“When the stack reaches the proper speed and altitude, the X-43A is pushed off the nose of the Pegasus booster,” Bisby explained. “It is moving incredibly fast in the upper atmosphere and there are a lot of aerodynamic forces that had to be understood to avoid sending the X-43A out of control or colliding with the booster.”
Testing was also performed in AEDC H2 arc heater unit. In 2000, NASA Langley Research Center used H2 to evaluate potential nose leading-edge materials before flight testing the hypersonic air-breathing vehicles. The AEDC test facility was the only facility that could provide the pressure needed to evaluate the materials. Simulating flight conditions in the H2 arc facility convinced the customer that if the materials survived the AEDC tests, they would survive the flight.
The first X-43 vehicles flew at the Mach 7 condition using a silicon carbide-coated carbon/carbon for the horizontal control surfaces and nose leading edge. The materials are designed to withstand maximum temperatures below 3,000 degrees Fahrenheit.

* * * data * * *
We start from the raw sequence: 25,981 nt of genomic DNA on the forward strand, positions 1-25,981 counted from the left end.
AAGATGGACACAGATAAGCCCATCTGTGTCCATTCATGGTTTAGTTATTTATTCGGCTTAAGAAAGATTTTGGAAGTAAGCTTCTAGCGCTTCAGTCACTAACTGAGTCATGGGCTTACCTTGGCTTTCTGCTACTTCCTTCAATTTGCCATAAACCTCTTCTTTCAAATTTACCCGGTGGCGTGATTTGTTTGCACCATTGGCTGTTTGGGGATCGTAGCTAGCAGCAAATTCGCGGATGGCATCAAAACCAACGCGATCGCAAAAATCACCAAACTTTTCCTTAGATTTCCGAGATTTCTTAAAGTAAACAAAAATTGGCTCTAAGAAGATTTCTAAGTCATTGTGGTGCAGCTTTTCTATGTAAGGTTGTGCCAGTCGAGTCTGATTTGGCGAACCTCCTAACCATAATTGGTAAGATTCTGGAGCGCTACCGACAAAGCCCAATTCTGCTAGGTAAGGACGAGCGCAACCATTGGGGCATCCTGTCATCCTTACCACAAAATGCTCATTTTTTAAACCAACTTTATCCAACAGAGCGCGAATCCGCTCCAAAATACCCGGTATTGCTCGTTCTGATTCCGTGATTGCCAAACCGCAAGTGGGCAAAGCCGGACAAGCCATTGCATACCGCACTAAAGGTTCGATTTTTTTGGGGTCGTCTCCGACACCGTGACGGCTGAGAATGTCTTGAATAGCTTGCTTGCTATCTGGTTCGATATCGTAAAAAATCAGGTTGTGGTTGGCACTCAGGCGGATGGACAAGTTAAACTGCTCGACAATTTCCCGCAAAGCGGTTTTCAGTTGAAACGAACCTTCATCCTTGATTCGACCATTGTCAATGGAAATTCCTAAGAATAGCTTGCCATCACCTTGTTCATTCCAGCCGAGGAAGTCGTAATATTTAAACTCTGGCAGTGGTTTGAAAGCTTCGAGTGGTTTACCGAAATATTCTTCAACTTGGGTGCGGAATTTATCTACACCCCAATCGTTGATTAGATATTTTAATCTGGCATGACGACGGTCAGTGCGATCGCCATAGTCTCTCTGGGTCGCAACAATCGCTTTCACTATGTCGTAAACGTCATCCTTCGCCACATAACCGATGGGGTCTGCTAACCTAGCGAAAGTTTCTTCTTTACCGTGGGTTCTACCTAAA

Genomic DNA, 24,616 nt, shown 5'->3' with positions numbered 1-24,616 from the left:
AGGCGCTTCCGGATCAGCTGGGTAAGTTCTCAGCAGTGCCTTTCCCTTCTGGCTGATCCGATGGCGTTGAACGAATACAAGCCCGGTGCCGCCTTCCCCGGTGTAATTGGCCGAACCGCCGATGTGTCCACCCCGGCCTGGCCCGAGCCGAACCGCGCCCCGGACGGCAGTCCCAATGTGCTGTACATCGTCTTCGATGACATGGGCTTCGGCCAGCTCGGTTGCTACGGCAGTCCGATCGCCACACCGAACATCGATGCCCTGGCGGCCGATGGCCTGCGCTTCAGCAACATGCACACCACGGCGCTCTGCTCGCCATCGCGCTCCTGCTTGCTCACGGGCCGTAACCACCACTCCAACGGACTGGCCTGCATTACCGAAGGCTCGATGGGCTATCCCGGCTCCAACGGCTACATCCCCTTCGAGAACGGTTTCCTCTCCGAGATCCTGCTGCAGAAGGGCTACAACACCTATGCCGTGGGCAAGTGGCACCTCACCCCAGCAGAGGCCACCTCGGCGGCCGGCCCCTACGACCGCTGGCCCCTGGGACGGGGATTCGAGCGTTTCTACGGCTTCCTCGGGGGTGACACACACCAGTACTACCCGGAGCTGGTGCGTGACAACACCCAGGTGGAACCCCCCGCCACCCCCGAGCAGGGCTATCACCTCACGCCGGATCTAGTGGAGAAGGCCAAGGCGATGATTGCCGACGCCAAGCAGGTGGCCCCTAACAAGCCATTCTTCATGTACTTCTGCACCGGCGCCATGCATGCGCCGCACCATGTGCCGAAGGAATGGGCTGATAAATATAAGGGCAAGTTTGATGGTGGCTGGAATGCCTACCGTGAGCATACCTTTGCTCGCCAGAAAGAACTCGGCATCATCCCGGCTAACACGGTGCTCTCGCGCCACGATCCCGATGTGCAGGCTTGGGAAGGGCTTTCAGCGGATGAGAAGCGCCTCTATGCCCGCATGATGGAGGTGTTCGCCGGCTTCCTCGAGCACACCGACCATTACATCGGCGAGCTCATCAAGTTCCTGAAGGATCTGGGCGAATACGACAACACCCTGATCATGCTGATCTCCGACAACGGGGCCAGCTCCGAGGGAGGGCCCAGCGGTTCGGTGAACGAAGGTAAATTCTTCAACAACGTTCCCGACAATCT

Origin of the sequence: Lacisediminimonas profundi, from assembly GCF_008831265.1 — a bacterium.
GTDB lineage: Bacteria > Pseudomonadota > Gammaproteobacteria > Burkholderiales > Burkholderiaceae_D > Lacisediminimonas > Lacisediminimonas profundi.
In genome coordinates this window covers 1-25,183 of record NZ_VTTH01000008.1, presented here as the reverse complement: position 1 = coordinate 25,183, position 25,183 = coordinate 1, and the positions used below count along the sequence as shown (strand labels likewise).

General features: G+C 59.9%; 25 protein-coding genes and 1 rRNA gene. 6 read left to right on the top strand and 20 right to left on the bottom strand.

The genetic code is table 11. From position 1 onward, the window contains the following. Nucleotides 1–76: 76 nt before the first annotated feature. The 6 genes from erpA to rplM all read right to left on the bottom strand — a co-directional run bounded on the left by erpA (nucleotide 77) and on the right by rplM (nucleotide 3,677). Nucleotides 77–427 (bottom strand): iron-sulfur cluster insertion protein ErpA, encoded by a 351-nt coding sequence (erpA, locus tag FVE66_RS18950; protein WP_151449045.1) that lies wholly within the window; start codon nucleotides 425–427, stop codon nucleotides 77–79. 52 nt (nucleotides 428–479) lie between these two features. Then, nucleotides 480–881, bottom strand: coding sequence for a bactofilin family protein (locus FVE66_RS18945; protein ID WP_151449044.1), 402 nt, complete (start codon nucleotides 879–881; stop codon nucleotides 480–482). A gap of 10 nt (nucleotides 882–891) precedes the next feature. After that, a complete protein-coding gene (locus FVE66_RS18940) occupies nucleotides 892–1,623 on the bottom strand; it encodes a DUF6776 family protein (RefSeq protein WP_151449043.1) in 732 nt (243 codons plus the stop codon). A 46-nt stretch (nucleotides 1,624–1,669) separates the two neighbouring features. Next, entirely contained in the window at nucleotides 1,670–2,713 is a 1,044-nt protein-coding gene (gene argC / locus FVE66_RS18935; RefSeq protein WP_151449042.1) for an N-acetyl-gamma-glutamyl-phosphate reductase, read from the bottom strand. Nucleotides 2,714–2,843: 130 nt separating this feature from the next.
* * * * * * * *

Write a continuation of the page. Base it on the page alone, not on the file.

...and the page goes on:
The flight of the third X-43 vehicle was slightly different. Flying at Mach 10 it was exposed to a more severe thermal environment that exceeded the single-use temperature of the Mach 7 leading-edge materials. Therefore, high-temperature coatings were evaluated at H2 in an effort to use passive carbon/carbon material leading edges for the Mach 10 vehicle. Ensuring these materials survived the flight was critical because leading-edge recession could have contaminated the air-breathing engine, as well as affect vehicle control.
Additionally, AEDC Hypersonic Combined Test Force, located at Edwards Air Force Base, California, provided testing coordination for the X-43A. The AEDC unit has long been involved in the testing of cutting-edge, high-speed aircraft, including the renowned X-15 program during the 1960s and, most recently, the X-51 WaveRider.
Some of the unit’s projects are research and development oriented, and teams may spend five to seven years working on a project for one or two test flights. The HCTF partners closely with entities such as NASA, the Air Force Research Laboratory and the Defense Advanced Research Projects Agency.